The fort was besieged in 1760, by an English force under Major Monson, and there were then 155 pieces of cannon, besides mortars, and a proportionate quantity of ammunition and other military stores, found among the spoils when they surrendered.



There were then dependent on this settlement of Karicaul 113 villages, the revenue from which, including the customs of the port and town, produced 30,000 pagodas a-year.

At noon, we observed in lat. 10° 55' N., and were in long. by a set of lunar distances taken in the morning and brought up to noon, of 80° 5' 10" E., and by chronometer, at the same time, 80° 3', having the five white pagodas of Nagore to bear S.W. by S., and the town of Tranquebar to bear N.W., with soundings in fourteen fathoms.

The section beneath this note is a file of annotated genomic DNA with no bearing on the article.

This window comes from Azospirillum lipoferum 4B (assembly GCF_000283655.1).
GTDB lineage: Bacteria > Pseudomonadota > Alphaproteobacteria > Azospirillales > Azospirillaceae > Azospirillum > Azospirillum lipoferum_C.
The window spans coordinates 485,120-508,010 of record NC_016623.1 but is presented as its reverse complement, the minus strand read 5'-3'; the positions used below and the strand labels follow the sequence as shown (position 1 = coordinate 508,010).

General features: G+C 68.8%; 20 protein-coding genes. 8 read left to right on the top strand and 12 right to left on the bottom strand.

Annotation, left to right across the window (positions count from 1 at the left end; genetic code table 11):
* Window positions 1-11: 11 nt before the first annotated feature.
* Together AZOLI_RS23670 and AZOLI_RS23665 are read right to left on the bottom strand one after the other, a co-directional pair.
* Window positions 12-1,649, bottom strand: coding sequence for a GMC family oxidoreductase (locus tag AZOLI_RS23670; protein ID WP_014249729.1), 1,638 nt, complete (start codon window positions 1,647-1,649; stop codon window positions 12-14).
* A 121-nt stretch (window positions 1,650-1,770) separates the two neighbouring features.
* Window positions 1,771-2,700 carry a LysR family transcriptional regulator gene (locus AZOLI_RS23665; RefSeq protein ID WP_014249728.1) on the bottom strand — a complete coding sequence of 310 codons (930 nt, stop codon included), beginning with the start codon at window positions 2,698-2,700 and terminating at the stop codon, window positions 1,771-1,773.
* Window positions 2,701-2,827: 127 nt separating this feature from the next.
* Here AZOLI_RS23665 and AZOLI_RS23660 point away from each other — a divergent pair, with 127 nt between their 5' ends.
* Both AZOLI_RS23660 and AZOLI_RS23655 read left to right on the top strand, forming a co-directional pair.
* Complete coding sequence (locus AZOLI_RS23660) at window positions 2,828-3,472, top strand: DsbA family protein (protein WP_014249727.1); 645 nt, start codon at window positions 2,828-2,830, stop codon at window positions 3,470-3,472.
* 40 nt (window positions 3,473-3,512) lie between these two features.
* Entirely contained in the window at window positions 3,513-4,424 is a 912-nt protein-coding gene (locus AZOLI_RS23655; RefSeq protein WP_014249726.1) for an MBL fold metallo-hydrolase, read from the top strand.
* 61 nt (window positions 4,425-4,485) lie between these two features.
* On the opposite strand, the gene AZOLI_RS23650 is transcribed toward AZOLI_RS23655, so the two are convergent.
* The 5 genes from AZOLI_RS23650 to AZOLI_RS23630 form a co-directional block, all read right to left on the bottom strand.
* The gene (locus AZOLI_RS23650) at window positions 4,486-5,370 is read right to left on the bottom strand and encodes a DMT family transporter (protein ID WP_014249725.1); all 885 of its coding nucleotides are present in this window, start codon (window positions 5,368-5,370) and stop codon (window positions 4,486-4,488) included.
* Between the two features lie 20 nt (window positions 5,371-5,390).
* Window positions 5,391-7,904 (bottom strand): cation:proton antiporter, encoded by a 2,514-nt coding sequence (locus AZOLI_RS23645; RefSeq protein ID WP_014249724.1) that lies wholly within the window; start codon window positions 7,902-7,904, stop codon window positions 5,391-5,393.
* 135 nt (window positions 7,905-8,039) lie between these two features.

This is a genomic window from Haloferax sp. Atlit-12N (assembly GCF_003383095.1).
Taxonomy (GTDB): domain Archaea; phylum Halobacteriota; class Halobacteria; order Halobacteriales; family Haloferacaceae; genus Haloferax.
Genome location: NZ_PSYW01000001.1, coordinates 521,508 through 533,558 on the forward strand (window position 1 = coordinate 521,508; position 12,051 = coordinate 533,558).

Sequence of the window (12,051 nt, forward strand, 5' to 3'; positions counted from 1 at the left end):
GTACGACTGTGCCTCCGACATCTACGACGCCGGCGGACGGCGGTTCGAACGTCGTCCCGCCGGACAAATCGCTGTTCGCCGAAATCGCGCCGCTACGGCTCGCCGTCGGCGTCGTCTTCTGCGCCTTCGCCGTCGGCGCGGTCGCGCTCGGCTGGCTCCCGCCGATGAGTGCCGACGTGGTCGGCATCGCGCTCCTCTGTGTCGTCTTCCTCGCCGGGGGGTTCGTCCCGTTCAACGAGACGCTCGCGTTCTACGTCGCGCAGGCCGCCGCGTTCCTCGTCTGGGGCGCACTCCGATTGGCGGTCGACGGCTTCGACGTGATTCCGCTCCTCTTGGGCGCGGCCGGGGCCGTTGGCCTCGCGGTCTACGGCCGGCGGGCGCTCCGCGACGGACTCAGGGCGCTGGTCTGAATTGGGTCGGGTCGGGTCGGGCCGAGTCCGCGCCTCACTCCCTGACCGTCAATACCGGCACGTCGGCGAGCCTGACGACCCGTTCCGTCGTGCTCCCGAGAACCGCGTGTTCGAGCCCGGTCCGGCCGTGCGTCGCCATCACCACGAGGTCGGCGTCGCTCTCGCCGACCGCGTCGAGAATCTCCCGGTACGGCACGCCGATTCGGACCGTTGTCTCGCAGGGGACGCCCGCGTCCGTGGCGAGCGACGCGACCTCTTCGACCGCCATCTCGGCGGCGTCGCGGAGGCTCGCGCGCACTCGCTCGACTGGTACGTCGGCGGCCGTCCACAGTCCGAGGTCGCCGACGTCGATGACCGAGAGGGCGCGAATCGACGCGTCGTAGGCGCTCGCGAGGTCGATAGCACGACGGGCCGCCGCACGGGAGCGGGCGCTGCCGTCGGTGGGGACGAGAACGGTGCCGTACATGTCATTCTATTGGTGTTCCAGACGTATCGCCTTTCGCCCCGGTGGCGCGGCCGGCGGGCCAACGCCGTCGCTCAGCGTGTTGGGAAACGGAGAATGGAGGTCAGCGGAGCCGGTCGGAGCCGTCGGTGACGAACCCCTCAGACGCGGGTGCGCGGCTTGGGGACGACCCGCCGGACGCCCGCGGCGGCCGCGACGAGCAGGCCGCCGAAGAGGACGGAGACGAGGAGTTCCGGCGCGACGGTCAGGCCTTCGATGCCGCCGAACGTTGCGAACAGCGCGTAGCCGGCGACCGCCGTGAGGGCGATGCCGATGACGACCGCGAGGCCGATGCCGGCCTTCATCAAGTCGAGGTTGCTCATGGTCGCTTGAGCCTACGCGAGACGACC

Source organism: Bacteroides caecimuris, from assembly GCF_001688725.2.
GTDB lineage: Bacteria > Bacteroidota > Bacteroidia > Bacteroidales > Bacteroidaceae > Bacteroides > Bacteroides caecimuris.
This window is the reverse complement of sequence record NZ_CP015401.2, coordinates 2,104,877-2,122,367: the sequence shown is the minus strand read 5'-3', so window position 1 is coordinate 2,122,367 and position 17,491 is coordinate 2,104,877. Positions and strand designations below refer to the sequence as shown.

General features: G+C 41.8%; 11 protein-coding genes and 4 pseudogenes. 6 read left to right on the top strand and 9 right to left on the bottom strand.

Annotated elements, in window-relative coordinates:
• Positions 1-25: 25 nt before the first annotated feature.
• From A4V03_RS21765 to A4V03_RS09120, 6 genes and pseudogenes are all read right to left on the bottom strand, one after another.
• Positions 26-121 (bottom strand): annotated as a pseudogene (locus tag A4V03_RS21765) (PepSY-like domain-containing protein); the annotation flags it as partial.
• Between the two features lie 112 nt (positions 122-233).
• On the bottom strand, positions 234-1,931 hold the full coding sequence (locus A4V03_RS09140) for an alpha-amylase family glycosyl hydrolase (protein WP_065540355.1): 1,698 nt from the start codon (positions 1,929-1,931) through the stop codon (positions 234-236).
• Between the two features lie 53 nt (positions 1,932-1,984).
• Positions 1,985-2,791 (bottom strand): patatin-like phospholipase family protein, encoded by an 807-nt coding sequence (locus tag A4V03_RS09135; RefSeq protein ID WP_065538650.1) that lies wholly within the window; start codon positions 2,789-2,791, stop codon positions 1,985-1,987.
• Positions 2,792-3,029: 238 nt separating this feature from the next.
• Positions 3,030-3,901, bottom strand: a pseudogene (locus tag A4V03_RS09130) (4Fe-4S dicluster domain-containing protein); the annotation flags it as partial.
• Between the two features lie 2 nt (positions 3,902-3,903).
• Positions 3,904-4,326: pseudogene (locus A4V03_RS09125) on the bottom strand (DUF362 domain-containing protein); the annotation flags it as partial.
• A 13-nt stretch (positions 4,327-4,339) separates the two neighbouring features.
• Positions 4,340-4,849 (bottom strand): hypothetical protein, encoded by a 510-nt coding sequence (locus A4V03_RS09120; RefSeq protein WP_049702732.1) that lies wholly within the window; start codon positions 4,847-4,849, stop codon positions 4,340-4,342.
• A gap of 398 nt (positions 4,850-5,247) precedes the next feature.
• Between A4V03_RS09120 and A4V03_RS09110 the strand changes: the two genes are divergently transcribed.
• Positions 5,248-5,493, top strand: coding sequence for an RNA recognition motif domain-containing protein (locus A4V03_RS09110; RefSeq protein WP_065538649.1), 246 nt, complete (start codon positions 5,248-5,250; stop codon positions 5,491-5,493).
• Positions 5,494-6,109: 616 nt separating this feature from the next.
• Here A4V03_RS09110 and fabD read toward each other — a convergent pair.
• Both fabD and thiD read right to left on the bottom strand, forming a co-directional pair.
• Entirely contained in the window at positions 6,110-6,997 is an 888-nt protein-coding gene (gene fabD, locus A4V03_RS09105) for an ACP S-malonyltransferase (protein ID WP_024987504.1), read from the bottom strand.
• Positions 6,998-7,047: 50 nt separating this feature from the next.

The breeze continued to freshen from the S.E., and, as we hauled in N.N.W. in order to have a nearer view of Tranquebar, we came up abreast of it at one p.M., within the distance of a mile or two, so as to be able to distinguish all the buildings of the town quite plainly. The Danish flag was displayed from a very elevated flagstaff affixed to the northern end of the principal church, which had a tower at its other end, and stood apparently near the centre of the town. We answered this by the display of our own flag as we passed, and neither of us hauled them down until they were no longer to be distinguished by the other. The appearance of Tranquebar is interesting from the sea. To the southward were chiefly the dwellings of the Native Indians. The bastions of the fort, which were constructed of black stones, were seen close to the sea, with the surf beating on their foundations. In the centre was a large dark building, which appeared like a church, with a tower at one end and the flag-staff at the other. North of this, and apparently without the fort, was a pretty modern house, with a pillared portico, whose white columns were well contrasted with the verdure of a garden of trees behind them. Close by this stood a larger edifice close on the beach, with its light yellow front relieved by lofty pilastres in white chunam, facing the sea. The centre of the town showed the tops of many large and apparently well-built houses, and in the roads were anchored two brigs, and several smaller vessels, engaged most probably in trade. There is a small river at Tranquebar, for coasting boats, but vessels anchor with the flag-staff from W. to W.N.W., in five or six fathoms.